Booklist Review

Gr. 8^-10. Even though she was born in Sydney and has lived there all her life, Josie Alibrandi is torn between her Italian heritage and her desire to be considered an Aussie. Nor does she feel part of the core community at St. Margaret's School, which she attends as a scholarship student. There may not seem much joy in the life of this teen who is hassled by her tyrannical grandmother as well as the socially prominent types at school. The prejudice both within her extended family and the Italian Australian community against her unwed mother angers Josie. Then her long-absent father appears on the scene, and a series of developments unfolds that helps her navigate through family secrets, boyfriend and girlfriend relationships, mother-daughter battles, career opportunities, and school realities. It's not that Dad is her savior or that Josie would not have triumphed without him, it's just that he almost inadvertently helps her see herself in new ways. What emerges from this delightful first-person narrative is a strong, fresh, adolescent female voice; Josie's character and coming-of-age will hold and stay with the reader. Lively, well-drawn characters and realistic teen concerns and situations should bridge the continental gap for American readers. --Anne O'Malley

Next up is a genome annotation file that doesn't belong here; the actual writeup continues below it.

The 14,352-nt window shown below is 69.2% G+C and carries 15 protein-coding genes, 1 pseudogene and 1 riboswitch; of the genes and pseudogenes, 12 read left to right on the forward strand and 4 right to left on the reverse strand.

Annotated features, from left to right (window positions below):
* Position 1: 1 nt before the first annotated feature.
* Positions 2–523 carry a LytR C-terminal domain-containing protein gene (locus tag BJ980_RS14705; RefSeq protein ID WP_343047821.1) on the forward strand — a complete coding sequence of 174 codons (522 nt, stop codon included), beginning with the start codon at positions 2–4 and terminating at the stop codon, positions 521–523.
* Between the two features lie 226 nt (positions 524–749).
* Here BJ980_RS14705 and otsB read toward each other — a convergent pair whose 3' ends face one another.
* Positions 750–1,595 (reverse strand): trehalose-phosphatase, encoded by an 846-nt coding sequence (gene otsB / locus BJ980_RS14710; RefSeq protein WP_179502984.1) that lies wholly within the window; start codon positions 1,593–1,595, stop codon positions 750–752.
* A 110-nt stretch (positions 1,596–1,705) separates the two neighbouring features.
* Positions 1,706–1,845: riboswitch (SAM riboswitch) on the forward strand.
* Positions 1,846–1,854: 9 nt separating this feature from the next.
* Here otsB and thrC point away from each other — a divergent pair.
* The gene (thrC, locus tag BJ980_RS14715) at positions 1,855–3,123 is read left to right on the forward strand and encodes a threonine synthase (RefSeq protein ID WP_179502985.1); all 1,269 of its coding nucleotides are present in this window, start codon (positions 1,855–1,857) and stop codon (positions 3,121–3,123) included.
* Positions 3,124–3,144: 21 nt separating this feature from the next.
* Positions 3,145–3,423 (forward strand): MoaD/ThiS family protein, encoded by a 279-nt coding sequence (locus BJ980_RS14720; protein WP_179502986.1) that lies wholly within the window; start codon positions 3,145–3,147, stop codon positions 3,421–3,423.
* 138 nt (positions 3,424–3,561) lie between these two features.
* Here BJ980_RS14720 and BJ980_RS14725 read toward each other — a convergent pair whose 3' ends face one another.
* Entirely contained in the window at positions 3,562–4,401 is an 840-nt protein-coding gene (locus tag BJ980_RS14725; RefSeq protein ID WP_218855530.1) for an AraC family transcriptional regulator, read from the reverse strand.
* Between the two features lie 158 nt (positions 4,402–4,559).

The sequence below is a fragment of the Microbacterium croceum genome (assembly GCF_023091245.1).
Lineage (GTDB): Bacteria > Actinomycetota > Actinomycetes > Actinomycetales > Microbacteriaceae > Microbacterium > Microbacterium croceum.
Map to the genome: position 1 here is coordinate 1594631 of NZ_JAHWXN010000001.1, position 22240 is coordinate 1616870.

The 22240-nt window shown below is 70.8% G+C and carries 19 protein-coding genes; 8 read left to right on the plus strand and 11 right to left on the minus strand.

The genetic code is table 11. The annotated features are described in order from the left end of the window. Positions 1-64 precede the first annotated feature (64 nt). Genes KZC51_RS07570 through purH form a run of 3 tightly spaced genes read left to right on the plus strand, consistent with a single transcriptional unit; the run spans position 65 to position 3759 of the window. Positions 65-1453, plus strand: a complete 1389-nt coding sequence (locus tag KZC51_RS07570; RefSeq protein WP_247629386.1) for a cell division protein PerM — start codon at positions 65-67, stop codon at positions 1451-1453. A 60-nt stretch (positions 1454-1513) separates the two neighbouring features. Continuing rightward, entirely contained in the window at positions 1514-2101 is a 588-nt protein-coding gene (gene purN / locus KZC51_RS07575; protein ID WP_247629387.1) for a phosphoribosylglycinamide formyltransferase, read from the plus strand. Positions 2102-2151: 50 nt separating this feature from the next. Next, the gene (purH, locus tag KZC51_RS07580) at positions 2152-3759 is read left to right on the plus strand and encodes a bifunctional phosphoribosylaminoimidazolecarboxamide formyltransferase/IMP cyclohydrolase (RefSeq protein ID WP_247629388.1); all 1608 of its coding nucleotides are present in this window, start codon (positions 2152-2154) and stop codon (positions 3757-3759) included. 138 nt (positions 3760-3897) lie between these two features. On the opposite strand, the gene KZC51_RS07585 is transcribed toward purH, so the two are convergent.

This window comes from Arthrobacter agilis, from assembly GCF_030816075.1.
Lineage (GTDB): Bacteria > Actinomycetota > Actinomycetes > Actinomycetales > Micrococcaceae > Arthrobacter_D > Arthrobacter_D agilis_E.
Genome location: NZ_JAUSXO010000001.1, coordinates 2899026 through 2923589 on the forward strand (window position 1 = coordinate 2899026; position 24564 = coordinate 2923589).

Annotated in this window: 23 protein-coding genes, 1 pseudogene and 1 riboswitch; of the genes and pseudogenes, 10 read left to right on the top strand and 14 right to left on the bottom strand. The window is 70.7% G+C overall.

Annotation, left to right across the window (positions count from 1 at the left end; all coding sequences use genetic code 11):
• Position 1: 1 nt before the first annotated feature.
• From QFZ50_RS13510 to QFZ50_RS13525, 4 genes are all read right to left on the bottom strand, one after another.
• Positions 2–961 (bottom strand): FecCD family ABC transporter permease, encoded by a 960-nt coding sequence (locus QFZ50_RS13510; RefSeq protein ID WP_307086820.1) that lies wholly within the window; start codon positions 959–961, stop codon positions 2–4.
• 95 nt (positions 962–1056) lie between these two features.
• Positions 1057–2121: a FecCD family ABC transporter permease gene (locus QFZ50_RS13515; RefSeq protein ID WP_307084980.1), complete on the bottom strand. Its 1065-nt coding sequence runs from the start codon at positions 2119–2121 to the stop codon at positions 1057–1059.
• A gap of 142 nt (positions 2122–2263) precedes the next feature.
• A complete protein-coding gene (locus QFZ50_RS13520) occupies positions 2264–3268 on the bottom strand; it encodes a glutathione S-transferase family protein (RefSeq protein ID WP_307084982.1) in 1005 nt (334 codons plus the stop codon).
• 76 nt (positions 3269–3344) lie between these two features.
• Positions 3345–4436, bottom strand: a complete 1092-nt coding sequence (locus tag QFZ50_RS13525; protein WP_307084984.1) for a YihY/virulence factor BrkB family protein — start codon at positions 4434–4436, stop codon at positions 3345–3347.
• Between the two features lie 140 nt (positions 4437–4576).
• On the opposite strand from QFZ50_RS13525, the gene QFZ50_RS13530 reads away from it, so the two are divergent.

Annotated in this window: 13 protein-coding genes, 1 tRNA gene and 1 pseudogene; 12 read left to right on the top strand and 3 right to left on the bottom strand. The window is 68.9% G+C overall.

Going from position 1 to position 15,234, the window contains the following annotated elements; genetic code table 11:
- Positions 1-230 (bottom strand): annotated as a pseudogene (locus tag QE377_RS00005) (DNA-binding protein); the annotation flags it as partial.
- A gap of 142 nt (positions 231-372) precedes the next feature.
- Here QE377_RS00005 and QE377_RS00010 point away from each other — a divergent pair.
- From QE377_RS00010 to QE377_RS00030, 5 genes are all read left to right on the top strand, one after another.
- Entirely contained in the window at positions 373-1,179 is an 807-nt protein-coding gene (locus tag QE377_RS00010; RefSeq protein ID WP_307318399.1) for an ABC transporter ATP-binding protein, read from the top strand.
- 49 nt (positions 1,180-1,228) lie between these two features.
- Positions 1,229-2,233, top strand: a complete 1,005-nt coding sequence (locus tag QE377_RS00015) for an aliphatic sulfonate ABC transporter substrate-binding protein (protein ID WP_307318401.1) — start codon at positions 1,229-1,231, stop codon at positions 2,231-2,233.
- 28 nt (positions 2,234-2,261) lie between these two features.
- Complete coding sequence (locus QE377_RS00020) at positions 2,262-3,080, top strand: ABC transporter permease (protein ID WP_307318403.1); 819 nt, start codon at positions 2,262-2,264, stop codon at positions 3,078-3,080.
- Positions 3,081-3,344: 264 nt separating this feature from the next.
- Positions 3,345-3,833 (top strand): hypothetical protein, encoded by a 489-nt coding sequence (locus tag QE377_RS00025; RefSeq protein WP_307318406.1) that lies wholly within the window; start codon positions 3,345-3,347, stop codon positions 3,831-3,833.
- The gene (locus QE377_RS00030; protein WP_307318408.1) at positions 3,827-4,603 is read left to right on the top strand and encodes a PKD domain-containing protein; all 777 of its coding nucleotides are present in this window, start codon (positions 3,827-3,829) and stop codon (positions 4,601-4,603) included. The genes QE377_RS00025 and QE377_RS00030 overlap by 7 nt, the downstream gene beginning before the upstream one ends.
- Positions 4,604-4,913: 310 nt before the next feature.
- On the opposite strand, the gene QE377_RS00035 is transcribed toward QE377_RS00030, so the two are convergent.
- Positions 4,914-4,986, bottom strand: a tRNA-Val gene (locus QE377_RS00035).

Horn Book Review